Fall Oral History Intern Jarrett Hill discusses the historical and spiritual significance of the Woodstock Monument
Since I began transcribing interviews from the Museum at Bethel Woods’ pop-up oral history program this summer, I have engaged with an abundance of individual stories and perceptions about the 1969 Woodstock Music and Art Fair. Through many of these interviews, I've noticed a mutual spiritual connection to the physical site (experienced deeply on the field and at the Woodstock monument). People often remark on the energy of the site; the impact of being there translates into a transcendent, special sensation. During the pop-up program in August, this was particularly evident.
The atmosphere of any given landmark or historic site has the potential to collect and exude an energy driven by its history. The Woodstock Music and Art Fair occurred at the tail end of the Sixties, a decade that carries an intense mythological weight. Woodstock’s status as the representation of peace, Utopian social possibilities and as an icon of the era’s music creates an exceptionally vibrant legacy. The festival's ethos, its place in time, and the serenity of its bucolic location in Bethel, New York, all produce a particularly potent mystical resonance. When asked what it means for her to be at the historical site, Jill Conklin, a local who has attended all of Woodstock’s anniversary concerts, says, “It just has a feeling of calm, peaceful, like, it’s all, I don’t think it’s ever really lost that. Like it’s embedded in the earth or something.” The serenity of the site and the nature surrounding it is what many visitors are drawn to today.
Even those who did not attend the original festival in 1969 are attuned to the metaphysical properties of the space. Giselle Novak visited the Woodstock monument this summer for the first time and shared her feelings: “Coming here today, I told my partner this morning, was like coming to sacred ground.” Giselle was only seven years old when Woodstock took place, and although she wasn’t old enough to attend, she felt like a “hippie at heart” from a very young age. During her interview, Giselle recalls walking hand in hand with her mother in Miami during the GOP convention in 1968. She saw the protesting hippies outside and felt a connection to them, “I knew there was something there as a child, that there was a vibration that I was drawn to.” She expands on the vibrational pull of the counterculture and the site at Bethel Woods: “Vibrations are held in the earth, and the trees, and the air of a place. . . On some cellular, or even maybe like a metaphysical level that can’t be measured in the physical realm, that spirit and the people who were here are still here in a way.” The impact Woodstock has on Giselle extends beyond the material world and enters a spiritual realm of connection. Just physically being on the site and the Woodstock monument gives her a sense of an energetic participation with those who were there in 1969.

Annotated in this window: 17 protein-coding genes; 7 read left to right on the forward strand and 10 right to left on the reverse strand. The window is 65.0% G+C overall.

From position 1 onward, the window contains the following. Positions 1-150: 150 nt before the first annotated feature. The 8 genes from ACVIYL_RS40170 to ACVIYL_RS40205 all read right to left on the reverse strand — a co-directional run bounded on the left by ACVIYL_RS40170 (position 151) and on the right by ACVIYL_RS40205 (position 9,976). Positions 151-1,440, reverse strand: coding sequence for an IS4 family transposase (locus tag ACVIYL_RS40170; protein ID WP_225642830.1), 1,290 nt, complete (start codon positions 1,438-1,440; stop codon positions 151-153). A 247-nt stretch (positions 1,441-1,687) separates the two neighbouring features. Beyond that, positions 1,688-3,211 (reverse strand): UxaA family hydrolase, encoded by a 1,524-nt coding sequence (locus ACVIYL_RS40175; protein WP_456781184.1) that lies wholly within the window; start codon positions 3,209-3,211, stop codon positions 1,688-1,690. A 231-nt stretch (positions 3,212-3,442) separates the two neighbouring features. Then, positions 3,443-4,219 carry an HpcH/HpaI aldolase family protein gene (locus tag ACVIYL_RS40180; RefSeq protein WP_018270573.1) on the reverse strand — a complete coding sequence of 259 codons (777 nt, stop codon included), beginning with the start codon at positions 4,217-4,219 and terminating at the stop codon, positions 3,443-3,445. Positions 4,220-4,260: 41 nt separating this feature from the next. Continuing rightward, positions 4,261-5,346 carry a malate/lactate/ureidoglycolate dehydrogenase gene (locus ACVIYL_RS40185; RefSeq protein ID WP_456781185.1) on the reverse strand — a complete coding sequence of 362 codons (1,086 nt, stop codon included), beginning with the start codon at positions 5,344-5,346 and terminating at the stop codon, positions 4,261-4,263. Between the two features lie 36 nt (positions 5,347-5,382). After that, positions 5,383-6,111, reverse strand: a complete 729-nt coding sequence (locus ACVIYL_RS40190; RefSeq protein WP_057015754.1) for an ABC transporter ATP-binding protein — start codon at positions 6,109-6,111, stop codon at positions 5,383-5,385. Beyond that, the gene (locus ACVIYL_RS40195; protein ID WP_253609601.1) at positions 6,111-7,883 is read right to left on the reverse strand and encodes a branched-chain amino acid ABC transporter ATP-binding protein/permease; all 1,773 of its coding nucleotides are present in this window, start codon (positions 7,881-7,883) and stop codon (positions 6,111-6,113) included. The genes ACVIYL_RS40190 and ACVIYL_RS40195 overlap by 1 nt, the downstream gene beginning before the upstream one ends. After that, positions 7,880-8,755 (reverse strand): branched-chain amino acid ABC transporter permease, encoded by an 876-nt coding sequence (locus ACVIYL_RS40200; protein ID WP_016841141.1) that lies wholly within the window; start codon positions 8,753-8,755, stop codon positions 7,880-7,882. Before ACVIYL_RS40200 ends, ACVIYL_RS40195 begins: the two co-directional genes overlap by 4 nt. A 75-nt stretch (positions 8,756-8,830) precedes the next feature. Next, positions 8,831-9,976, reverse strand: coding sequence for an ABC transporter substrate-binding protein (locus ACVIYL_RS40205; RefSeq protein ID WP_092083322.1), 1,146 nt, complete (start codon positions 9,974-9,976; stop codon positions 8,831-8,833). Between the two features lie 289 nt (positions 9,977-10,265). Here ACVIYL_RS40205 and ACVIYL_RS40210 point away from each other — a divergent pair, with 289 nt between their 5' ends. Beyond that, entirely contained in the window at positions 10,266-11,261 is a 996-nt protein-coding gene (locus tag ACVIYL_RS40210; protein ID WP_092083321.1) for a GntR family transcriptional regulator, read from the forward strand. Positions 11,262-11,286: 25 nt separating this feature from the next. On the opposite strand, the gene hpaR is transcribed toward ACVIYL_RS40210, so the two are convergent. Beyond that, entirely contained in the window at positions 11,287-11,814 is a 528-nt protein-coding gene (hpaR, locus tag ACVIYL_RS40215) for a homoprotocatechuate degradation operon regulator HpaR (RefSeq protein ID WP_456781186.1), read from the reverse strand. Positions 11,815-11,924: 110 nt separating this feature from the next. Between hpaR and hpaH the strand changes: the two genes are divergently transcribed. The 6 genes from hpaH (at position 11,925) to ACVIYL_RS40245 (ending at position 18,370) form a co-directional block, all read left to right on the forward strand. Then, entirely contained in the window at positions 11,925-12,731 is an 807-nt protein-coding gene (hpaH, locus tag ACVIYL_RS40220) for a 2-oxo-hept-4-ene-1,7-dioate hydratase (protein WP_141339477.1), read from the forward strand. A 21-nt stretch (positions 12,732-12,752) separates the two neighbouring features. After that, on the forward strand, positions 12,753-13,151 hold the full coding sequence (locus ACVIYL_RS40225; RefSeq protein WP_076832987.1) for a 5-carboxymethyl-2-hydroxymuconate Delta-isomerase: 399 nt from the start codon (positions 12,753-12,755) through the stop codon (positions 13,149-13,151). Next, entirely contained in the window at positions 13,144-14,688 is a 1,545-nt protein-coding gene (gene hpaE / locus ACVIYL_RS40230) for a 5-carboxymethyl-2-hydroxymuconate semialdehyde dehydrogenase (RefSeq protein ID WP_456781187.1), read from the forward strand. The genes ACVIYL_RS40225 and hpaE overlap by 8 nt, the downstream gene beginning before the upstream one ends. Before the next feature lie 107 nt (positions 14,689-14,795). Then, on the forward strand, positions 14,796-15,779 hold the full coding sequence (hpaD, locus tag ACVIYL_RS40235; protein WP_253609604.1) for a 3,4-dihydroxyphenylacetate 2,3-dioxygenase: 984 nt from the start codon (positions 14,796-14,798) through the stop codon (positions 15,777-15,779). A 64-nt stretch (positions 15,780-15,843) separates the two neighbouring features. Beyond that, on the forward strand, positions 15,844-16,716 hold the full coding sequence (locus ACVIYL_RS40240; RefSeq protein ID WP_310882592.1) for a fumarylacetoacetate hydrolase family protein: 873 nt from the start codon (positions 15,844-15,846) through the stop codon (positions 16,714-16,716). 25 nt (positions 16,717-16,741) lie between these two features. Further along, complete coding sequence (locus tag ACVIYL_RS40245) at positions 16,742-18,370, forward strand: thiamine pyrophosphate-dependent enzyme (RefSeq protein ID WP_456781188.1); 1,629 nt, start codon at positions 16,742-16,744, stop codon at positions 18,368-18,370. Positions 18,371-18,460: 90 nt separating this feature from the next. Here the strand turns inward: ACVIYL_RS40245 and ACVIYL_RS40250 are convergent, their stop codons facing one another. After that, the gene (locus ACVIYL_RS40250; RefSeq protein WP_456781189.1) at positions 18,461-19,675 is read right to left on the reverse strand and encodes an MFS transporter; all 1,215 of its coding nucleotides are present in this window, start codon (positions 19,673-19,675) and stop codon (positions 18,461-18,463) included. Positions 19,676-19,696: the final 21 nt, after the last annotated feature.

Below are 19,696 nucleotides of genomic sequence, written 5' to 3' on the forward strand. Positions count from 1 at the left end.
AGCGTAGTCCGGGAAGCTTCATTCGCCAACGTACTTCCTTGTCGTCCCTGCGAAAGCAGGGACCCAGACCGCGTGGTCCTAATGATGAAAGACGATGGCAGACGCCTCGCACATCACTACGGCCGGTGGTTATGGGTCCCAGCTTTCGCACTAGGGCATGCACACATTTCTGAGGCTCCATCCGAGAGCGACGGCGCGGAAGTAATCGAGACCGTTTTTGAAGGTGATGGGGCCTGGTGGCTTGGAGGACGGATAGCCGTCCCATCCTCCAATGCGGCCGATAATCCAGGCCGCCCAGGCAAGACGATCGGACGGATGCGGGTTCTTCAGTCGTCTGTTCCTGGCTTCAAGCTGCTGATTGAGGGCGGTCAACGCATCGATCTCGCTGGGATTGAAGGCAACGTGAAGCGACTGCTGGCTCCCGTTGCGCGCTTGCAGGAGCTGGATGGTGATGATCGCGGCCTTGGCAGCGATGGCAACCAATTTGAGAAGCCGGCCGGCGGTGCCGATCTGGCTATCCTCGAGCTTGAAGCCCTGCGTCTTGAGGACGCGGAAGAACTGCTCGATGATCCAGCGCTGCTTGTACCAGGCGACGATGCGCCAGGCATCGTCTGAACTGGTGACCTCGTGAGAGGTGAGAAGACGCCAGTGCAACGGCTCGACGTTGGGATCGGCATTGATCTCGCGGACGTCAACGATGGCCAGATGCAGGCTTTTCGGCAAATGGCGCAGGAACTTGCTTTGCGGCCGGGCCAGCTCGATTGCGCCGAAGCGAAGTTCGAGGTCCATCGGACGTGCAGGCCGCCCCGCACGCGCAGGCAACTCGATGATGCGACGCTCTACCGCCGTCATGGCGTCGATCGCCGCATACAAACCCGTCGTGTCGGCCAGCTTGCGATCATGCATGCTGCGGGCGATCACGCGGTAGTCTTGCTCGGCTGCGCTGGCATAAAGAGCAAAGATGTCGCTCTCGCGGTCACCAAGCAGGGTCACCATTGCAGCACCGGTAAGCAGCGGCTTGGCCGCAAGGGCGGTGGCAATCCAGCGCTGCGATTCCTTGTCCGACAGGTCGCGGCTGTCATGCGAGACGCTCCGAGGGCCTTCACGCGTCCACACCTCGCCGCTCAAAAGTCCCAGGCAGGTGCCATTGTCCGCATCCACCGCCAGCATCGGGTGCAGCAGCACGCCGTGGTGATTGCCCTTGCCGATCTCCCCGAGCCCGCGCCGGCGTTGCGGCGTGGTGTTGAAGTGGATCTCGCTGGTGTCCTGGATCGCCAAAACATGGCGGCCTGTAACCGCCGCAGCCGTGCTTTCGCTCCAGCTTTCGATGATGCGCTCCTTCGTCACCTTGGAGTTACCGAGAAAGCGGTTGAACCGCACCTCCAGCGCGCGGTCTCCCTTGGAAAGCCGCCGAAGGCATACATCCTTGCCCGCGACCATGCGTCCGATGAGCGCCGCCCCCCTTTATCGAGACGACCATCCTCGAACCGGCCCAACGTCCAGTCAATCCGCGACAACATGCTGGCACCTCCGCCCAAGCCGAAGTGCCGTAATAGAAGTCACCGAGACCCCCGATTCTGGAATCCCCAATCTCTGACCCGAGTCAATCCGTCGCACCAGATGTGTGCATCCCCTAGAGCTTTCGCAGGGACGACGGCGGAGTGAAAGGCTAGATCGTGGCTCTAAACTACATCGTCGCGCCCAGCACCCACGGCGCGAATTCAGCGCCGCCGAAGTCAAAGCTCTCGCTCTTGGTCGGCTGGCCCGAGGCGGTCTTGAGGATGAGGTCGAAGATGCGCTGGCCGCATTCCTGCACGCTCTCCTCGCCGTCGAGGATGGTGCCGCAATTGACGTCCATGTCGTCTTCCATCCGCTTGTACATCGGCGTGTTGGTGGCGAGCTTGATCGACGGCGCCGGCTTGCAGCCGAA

Like Giselle, Jessica Weiss was too young to attend Woodstock but describes herself as a “latent hippie as a child.” Jessica talks about how she knew from the first time she visited Bethel that she wanted to retire there because of its magical feeling: “There is a sacredness and a sanctity here that I think…all of the musicians that [play here] understand that they are on sacred, [hallowed] ground.” Jessica comes to Bethel and the Woodstock monument because “there is this sanctity of space… the fact that I have a piece of sacred ground that ties me to history.” Jessica is so moved by this energy that she brings the vibrations from the site to her own home, “. . . I actually picked all of the dandelion puffs from here and I brought them back to my house so that I could replant [them]. I’m a big believer in energy and connection.”
The ethereal essence of the Woodstock site is eternal. Whether or not someone attended the original festival, there is an interconnectedness and an energetic pull when one visits the site today. The legendary festival has such an impact that people see the site as a religious space; it is a tranquil place where people continue to visit to feel the vibrations of harmony and peace that have never left. Anne Noel Quinn, a Woodstock alum states: “I always have that little badge of, ‘I was here,’ when I come back with friends and family…it’s almost like a sacred place.”